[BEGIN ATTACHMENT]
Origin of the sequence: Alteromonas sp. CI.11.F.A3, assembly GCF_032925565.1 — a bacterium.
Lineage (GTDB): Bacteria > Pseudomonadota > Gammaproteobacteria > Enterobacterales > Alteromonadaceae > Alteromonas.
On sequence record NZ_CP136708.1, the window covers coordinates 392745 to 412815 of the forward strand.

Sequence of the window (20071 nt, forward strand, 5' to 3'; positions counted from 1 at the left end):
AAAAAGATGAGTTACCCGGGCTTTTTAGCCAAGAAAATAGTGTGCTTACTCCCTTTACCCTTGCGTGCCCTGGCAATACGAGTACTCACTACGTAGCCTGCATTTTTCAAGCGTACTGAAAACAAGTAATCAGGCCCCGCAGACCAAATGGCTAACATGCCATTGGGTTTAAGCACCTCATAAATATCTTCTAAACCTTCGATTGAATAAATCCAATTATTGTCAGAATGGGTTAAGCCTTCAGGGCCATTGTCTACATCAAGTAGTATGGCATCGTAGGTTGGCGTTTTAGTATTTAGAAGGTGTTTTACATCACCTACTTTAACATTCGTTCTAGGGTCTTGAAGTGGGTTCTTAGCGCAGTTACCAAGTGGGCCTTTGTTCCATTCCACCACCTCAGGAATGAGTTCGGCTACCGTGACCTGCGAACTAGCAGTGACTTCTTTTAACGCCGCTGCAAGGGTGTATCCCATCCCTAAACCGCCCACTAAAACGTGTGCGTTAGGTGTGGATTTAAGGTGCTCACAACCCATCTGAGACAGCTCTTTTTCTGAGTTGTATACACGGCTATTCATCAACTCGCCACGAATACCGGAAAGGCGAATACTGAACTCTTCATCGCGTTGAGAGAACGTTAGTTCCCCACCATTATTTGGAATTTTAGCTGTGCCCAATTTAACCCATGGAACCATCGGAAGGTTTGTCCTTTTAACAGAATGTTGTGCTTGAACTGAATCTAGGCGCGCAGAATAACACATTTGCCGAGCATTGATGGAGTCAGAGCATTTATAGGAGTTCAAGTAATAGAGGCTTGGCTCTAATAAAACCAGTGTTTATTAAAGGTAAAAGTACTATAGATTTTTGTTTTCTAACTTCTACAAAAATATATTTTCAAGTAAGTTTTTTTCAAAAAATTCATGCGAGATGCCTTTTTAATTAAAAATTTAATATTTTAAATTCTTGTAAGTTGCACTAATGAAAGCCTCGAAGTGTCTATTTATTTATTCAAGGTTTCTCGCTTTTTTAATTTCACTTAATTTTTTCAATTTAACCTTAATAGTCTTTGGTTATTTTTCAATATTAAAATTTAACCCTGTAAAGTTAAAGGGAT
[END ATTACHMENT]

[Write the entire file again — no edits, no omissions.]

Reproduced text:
Origin of the sequence: Alteromonas sp. CI.11.F.A3, assembly GCF_032925565.1 — a bacterium.
Lineage (GTDB): Bacteria > Pseudomonadota > Gammaproteobacteria > Enterobacterales > Alteromonadaceae > Alteromonas.
On sequence record NZ_CP136708.1, the window covers coordinates 392745 to 412815 of the forward strand.

Sequence of the window (20071 nt, forward strand, 5' to 3'; positions counted from 1 at the left end):
AAAAAGATGAGTTACCCGGGCTTTTTAGCCAAGAAAATAGTGTGCTTACTCCCTTTACCCTTGCGTGCCCTGGCAATACGAGTACTCACTACGTAGCCTGCATTTTTCAAGCGTACTGAAAACAAGTAATCAGGCCCCGCAGACCAAATGGCTAACATGCCATTGGGTTTAAGCACCTCATAAATATCTTCTAAACCTTCGATTGAATAAATCCAATTATTGTCAGAATGGGTTAAGCCTTCAGGGCCATTGTCTACATCAAGTAGTATGGCATCGTAGGTTGGCGTTTTAGTATTTAGAAGGTGTTTTACATCACCTACTTTAACATTCGTTCTAGGGTCTTGAAGTGGGTTCTTAGCGCAGTTACCAAGTGGGCCTTTGTTCCATTCCACCACCTCAGGAATGAGTTCGGCTACCGTGACCTGCGAACTAGCAGTGACTTCTTTTAACGCCGCTGCAAGGGTGTATCCCATCCCTAAACCGCCCACTAAAACGTGTGCGTTAGGTGTGGATTTAAGGTGCTCACAACCCATCTGAGACAGCTCTTTTTCTGAGTTGTATACACGGCTATTCATCAACTCGCCACGAATACCGGAAAGGCGAATACTGAACTCTTCATCGCGTTGAGAGAACGTTAGTTCCCCACCATTATTTGGAATTTTAGCTGTGCCCAATTTAACCCATGGAACCATCGGAAGGTTTGTCCTTTTAACAGAATGTTGTGCTTGAACTGAATCTAGGCGCGCAGAATAACACATTTGCCGAGCATTGATGGAGTCAGAGCATTTATAGGAGTTCAAGTAATAGAGGCTTGGCTCTAATAAAACCAGTGTTTATTAAAGGTAAAAGTACTATAGATTTTTGTTTTCTAACTTCTACAAAAATATATTTTCAAGTAAGTTTTTTTCAAAAAATTCATGCGAGATGCCTTTTTAATTAAAAATTTAATATTTTAAATTCTTGTAAGTTGCACTAATGAAAGCCTCGAAGTGTCTATTTATTTATTCAAGGTTTCTCGCTTTTTTAATTTCACTTAATTTTTTCAATTTAACCTTAATAGTCTTTGGTTATTTTTCAATATTAAAATTTAACCCTGTAAAGTTAAAGGGAT